Protection Relays - Part 2

Any Protection Relay should fulfill the following functional Characteristics.

Reliability
Sensitivity
Selectivity and
Speed


Reliability

Reliability means that the relay will act when it is required to act. This is ensured by making sure

Sensitivity

Sensitivity refers to the characteristic of the relay to act when the actual fault conditions occur. Sensitivity is usually represented in terms of the minimum volt-amperes required for the relay operation.

Speed

The relay should act according to the present time delay. It should neither operate too fast or too slow. If it is too slow it can cause damage to the equipment, if it operates too fast it may unnecessarily trip equipment for transient faults.

Selectivity

Selectivity refers to the ability of the relay to discriminate between faults. This is critical as only the smallest possible section of the power system should be taken out of line in the event of a fault. The relay should be able to discriminate between a transient fault and a through fault. It should be able to differentiate between downstream faults and immediate faults.
that all the components of the protection from the voltage and current signals to the dc power supply for the trip circuit to the internal components of the relay are checked for for functionality and integrity. The failure of any one of these components can result in the failure of the relay to act affecting the reliability.



Classification of Relays

Relays can be classified on the basis of their function into five broad categories. They are Protective, Regulating, reclosing synchronism Check and Synchronizing, monitoring and Auxilliary.

Protection Relays
Protection relays are used in generators, transformers, feeders, transmission lines, etc. The primary function of these relays is to continually monitor a specific parameter such as current, voltage or power and to generate alarm/isolate the system or device in the situation of deviation from set limits for the parameter or a fault. For instance, an overcurrent relay may be programmed to operate when the current in a feeder exceeds a certain predetermined limit. These relays generally obtain their feedback from current or voltage transformers.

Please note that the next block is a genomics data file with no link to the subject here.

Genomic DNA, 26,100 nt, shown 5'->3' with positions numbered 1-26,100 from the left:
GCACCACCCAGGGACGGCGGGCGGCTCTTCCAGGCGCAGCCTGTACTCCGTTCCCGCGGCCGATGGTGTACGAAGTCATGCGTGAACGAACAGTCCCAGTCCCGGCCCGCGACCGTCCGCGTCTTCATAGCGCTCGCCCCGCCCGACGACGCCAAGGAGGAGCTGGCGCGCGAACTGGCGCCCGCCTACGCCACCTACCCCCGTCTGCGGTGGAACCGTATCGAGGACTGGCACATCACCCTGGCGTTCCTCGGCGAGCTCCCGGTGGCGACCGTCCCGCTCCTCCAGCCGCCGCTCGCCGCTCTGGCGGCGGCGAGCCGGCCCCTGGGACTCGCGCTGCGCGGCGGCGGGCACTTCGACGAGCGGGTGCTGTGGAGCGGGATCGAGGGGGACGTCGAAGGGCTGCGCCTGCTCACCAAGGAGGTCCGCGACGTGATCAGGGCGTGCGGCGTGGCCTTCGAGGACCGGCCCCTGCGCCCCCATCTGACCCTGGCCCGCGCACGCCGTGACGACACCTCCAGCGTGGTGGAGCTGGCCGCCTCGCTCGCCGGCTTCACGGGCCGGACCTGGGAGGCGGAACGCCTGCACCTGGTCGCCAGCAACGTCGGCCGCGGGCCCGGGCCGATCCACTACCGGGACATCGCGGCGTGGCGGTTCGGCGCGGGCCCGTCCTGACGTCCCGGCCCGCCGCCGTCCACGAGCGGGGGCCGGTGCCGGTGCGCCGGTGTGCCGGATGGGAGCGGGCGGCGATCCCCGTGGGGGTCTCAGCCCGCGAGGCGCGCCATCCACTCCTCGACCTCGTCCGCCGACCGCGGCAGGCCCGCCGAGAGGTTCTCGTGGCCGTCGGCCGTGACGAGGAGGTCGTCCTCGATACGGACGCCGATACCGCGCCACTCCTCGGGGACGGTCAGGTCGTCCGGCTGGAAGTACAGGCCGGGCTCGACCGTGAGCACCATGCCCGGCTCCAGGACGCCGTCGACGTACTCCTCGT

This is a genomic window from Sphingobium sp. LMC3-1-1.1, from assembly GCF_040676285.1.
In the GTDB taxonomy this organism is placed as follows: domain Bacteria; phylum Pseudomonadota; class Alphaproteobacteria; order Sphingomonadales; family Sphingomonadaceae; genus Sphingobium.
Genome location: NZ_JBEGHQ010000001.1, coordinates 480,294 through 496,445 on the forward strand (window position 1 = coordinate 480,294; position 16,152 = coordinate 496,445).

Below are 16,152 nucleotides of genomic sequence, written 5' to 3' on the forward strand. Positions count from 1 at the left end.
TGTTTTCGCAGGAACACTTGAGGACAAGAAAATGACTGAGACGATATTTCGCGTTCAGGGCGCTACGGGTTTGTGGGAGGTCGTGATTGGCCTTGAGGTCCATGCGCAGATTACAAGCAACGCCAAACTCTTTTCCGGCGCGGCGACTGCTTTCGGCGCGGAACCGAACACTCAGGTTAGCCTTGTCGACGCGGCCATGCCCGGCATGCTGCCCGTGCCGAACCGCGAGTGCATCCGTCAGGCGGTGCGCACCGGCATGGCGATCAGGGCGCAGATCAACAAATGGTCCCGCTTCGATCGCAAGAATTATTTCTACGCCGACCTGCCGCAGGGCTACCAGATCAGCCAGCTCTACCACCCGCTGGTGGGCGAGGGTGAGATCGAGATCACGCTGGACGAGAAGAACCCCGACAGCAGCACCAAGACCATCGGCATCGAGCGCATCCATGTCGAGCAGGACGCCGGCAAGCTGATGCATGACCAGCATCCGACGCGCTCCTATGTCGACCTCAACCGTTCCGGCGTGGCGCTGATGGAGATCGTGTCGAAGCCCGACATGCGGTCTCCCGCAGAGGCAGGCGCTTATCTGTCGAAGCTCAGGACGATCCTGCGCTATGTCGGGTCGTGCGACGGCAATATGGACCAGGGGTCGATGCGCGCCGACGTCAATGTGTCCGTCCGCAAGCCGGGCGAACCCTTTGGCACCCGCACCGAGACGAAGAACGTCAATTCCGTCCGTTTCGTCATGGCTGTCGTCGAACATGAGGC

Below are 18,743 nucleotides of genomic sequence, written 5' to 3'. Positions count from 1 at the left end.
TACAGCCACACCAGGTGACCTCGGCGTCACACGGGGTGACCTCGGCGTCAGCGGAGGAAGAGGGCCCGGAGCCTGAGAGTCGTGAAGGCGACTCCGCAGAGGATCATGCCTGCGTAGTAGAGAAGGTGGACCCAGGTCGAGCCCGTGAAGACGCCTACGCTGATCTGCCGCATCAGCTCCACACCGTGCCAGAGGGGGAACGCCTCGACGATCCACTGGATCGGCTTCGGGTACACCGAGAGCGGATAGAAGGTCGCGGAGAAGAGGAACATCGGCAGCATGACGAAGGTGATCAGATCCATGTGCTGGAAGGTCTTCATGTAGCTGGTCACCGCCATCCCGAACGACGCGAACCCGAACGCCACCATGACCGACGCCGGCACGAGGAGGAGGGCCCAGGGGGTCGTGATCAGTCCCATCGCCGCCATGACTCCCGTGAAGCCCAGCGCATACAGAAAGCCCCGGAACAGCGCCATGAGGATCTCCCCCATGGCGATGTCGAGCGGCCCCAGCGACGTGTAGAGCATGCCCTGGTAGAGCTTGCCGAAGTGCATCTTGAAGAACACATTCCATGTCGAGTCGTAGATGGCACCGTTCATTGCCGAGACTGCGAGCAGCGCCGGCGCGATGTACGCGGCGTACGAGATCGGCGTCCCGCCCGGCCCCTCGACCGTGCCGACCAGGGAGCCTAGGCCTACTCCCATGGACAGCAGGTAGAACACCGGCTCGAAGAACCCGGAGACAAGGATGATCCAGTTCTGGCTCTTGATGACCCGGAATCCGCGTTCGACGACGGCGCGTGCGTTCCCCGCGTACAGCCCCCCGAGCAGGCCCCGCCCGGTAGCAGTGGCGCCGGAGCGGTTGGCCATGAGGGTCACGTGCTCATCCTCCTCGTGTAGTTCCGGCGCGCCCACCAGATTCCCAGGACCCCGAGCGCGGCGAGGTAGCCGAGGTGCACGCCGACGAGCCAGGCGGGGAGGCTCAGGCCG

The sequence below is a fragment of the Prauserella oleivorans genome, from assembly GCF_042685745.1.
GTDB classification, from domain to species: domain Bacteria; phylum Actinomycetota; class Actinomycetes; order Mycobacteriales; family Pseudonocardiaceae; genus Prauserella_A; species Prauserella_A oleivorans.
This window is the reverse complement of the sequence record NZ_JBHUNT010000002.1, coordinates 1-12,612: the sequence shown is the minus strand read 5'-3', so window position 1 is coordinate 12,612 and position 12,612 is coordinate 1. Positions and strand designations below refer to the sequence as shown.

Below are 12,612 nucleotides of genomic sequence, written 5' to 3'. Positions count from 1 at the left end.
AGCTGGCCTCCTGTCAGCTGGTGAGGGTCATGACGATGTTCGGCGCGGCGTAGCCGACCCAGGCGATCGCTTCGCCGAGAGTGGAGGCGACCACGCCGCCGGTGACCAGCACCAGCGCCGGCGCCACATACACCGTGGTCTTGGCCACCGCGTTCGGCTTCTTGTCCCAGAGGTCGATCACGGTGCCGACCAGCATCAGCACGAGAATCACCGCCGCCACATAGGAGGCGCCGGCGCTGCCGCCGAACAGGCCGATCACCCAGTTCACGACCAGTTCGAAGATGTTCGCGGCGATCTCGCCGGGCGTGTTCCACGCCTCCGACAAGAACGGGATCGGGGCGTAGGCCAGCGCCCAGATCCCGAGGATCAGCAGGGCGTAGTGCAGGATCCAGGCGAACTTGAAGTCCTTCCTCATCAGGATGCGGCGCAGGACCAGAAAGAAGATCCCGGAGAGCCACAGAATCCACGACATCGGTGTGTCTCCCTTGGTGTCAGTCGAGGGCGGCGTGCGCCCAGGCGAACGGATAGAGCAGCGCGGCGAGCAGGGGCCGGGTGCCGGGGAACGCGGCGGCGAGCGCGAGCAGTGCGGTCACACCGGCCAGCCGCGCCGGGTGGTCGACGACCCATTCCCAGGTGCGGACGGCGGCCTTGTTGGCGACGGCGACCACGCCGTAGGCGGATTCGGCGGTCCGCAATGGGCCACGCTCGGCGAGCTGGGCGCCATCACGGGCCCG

Regulating Relays
These relays are used to regulate a specific parameter such as the output voltage of a transformer. These relays operate a control equipment such as the tap changer of a transformer. These relays are not designed to respond to fault conditions.

Reclosing Relays,
These relays are used to put the system into operation. These relays are used to synchronize lines and feeders. These relays usually are used in connecting different components of an electrical distribution system such as generators, feeders, transformers, etc. They also come into play when restoring the system after a fault.

Monitoring relays
These relays are used to monitor conditions in a system such as the direction of power flow and generate alarms when there are deviations. Examples include the low forward power relay which generates an alarm when the power in a direction falls below the minimum set points. They are also used to monitor the continuity of systems such as pilot wires.

Auxilliary Relays
These relays are used generally for contact multiplication. The single contact available in a relay is used to trip a number of breakers. Besides, these relays are also to isolate the relay from other equipments such as breakers.


The Universal Torque Equation for Protection Relays

The Universal Torque Equation is a equation which governs the application of all types of relays. The equation has variables and constants which can be ignored for specific functions.



This equation can be used to describe the operation of any Electrical Relay by changing the signs of some of the terms or ignoring them entirely.

For example, to describe the overcurrent relay, K2 and K3 can be considered zero while K will be negative as it is used to describe the restraining torque.

The Equation will then become


T=K1I2-K


In the case of a directional power relay, K1 and K2 can be considered to be zero while K can be considered to be negative.


Capacitor Protection Relays 

Capacitors Protection Relays are dedicated relays which are designed to provide a range of protection functions for capacitors.

Capacitors are widely used in power systems for VAr regulation and PF control.  They are also used for filtering harmonics.

Capacitor banks need to be protected against overload by harmonic currents. They also need to be protected against system overvoltages.

Capacitor Protection Relays consist of a number of different protection elements such as overcurrent, overvoltage, differential protection, etc.   They also have protective interlocks such as preventing an energised capacitor from being connected to the network.